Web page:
Architecture of Confinement
Wednesday, March 7
7:00 pm - 8:30 pm
PLEASE NOTE: Due to inclement weather, this panel will be postponed until further notice.
Panelists: Bruce Jackson, Johnny Perez, Laurie Jo Reynolds, and Stephen Tourlentes
This panel considers incarceration from an architectural perspective and how photographers engage with prisons as omnipresent structures in the American landscape. Moderated by educator and activist, Shana Agid.
In a series of public programs that accompany the spring issue of Aperture magazine and the related exhibition, Prison Nation, photographers, writers, historians, and activists discuss the unique role photography, art, and storytelling play in understanding and creating a dialogue around the crisis of mass incarceration in the United States.
Click here to see the full list of Prison Nation programming
Shana Agid is an artist/designer, teacher, and activist whose work focuses on relationships of power and difference in visual and political cultures. She is an assistant professor of arts, media, and communication at Parsons School of Design, where he teaches courses in artists’ books, letterpress, collaborative design, service design, and design and politics. Her own collaborative design and design-research practice focuses on exploring possibilities for self-determined services and campaigns through teaching and design research. He is also a book artist and letterpress printer.
Bruce Jackson is a photographer, filmmaker, ethnographer, novelist, and narrative theorist. He is SUNY Distinguished Professor and James Agee Professor of American Culture at SUNY Buffalo, and an associate member of New York’s Wooster Group. He is a Chevalier in France’s Ordre des Arts et des Lettres and Ordre national du Mérite. He was a Guggenheim Fellow and a member of the Harvard Society of Fellows. He has authored thirty-seven books, the most recent of which are Inside the Wire: Photographs from Texas and Arkansas Prisons (2013), American Chartres: Buffalo’s Waterfront Grain Elevators (2016), and Terlingua Necropolis (2017).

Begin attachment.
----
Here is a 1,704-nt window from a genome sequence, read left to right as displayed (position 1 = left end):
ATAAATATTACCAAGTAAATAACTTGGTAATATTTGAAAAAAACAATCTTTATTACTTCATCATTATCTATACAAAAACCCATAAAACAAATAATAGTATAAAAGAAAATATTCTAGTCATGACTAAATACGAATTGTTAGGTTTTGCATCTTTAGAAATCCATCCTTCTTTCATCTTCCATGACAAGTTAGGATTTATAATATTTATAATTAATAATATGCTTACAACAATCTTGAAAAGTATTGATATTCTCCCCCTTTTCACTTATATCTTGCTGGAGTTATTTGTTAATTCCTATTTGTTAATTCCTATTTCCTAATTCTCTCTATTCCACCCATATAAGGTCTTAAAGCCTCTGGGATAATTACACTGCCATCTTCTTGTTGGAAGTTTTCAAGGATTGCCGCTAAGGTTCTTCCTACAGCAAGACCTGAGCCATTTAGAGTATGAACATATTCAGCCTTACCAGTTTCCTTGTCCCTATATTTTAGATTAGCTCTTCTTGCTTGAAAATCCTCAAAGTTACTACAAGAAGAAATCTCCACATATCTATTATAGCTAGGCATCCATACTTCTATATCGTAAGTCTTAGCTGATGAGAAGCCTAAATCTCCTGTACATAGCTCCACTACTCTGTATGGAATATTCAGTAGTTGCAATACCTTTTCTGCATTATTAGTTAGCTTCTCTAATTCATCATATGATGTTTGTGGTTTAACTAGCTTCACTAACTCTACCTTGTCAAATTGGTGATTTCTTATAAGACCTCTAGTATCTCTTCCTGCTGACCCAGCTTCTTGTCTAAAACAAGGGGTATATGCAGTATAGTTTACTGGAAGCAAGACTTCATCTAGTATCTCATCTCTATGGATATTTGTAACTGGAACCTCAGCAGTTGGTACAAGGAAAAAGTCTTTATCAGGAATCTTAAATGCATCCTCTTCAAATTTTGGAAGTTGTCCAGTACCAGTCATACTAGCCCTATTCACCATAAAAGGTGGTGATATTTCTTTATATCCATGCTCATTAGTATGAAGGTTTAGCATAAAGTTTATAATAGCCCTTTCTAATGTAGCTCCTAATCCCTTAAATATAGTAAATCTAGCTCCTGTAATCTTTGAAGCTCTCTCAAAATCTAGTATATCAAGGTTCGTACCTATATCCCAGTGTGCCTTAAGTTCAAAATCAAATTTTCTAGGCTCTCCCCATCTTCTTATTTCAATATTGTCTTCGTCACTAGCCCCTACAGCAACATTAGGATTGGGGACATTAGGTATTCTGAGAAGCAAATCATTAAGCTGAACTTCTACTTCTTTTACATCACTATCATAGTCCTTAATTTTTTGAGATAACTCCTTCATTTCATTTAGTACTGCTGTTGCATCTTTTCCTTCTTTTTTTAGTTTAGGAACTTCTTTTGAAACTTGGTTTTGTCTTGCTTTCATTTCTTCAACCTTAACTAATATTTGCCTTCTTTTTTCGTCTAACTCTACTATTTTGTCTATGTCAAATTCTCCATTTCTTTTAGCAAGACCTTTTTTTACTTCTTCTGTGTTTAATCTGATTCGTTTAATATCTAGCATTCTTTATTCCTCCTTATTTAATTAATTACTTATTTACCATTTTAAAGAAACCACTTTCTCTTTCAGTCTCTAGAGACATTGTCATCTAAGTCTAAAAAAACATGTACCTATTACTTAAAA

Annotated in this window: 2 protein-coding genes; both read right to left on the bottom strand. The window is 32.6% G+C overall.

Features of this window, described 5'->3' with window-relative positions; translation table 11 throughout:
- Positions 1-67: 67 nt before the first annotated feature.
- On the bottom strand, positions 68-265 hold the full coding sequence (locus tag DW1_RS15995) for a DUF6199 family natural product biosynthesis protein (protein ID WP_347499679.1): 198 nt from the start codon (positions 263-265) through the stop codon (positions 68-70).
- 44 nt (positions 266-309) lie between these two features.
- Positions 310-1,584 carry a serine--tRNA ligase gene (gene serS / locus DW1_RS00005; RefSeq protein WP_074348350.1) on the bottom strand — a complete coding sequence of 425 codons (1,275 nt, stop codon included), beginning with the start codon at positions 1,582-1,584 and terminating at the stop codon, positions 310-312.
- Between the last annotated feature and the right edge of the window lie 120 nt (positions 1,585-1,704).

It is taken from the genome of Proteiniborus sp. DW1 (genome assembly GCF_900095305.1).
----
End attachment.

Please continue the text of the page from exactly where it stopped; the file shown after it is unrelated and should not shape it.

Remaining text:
Johnny Perez is the director of the US Prison Program for the National Religious Campaign Against Torture, a membership organization committed to ending US-sponsored torture and cruel, inhuman, and degrading treatment. He adds value, insight, and leadership to existing campaign efforts working to end the torture of solitary confinement, while building the capacity of religious leaders and directly impacted communities to engage in education and advocacy in the United States. Drawing on the wisdom of thirteen years of direct involvement with the criminal justice system, Perez also works to change its unjust policies and practices through his participation as a newly appointed member of the New York Advisory Committee to the US Commission on Civil Rights. He is also a member of the NYC Bar Association’s Corrections and Community Reentry Committee and is on the board of directors of both SPACE on Ryder Farm and the Juvenile Law Center.
Laurie Jo Reynolds is an artist and policy advocate whose work challenges the demonization and exclusion of people both inside and outside of prison. She was the organizer of Tamms Year Ten, a grassroots legislative campaign to close Illinois’s notorious state supermax, which Governor Pat Quinn shuttered in 2013. She continues to collaborate with long-term prisoners and people with records on policy change. Reynolds has received grants from Open Society Foundations, Creative Capital, United States Artists, and Creative Time, and is an assistant professor of art at University of Illinois at Chicago.
Stephen Tourlentes is an artist based in Boston, where he teaches in the photography department at the Massachusetts College of Art and Design. He is the recipient of artist fellowship grants from various organizations, including the John Simon Guggenheim Foundation, Artadia: The Fund for Art and Dialogue, the Mass Cultural Council, the MacDowell Colony, and the Banff Centre for the Arts. His work has been exhibited in many museum and gallery venues and is held in many public and private collections. He has been a longtime advocate for implementing alternatives to mass incarceration.
Image: Stephen Tourlentes, Wyoming State Death House Prison, Rawlins, Wyoming, 2000; Courtesy the artist and Carroll and Sons, Boston
Aperture magazine’s “Prison Nation” issue and the related exhibition and programs are funded, in part, with generous lead support from the Ford Foundation, as well as funding from the Reba Judith Sandler Foundation. Additional funding is provided by the Andy Warhol Foundation for the Visual Arts and the Grace Jones Richardson Trust, and the Board of Trustees and Members of Aperture Foundation. Additional public funds are from the National Endowment for the Arts, New York State Council on the Arts with the support of Governor Andrew M. Cuomo and the New York State Legislature, and the New York City Department of Cultural Affairs in partnership with the City Council.